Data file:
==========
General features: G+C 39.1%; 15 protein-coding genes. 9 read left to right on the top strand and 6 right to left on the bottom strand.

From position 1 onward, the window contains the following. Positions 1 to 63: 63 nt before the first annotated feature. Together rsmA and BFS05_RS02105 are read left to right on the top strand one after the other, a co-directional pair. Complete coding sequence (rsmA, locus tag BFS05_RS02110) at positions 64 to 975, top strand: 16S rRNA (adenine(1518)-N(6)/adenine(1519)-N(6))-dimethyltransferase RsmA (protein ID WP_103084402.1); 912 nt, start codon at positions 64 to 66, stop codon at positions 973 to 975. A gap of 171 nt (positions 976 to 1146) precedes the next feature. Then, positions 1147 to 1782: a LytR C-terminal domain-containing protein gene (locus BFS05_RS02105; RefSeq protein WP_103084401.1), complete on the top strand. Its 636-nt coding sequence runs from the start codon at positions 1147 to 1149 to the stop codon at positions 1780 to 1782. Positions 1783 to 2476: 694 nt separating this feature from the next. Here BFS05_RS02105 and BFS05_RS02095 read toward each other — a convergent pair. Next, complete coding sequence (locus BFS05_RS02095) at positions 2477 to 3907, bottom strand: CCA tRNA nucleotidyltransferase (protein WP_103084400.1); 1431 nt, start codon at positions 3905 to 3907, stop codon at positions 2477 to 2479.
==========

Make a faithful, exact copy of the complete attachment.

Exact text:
General features: G+C 39.1%; 15 protein-coding genes. 9 read left to right on the top strand and 6 right to left on the bottom strand.

From position 1 onward, the window contains the following. Positions 1 to 63: 63 nt before the first annotated feature. Together rsmA and BFS05_RS02105 are read left to right on the top strand one after the other, a co-directional pair. Complete coding sequence (rsmA, locus tag BFS05_RS02110) at positions 64 to 975, top strand: 16S rRNA (adenine(1518)-N(6)/adenine(1519)-N(6))-dimethyltransferase RsmA (protein ID WP_103084402.1); 912 nt, start codon at positions 64 to 66, stop codon at positions 973 to 975. A gap of 171 nt (positions 976 to 1146) precedes the next feature. Then, positions 1147 to 1782: a LytR C-terminal domain-containing protein gene (locus BFS05_RS02105; RefSeq protein WP_103084401.1), complete on the top strand. Its 636-nt coding sequence runs from the start codon at positions 1147 to 1149 to the stop codon at positions 1780 to 1782. Positions 1783 to 2476: 694 nt separating this feature from the next. Here BFS05_RS02105 and BFS05_RS02095 read toward each other — a convergent pair. Next, complete coding sequence (locus BFS05_RS02095) at positions 2477 to 3907, bottom strand: CCA tRNA nucleotidyltransferase (protein WP_103084400.1); 1431 nt, start codon at positions 3905 to 3907, stop codon at positions 2477 to 2479.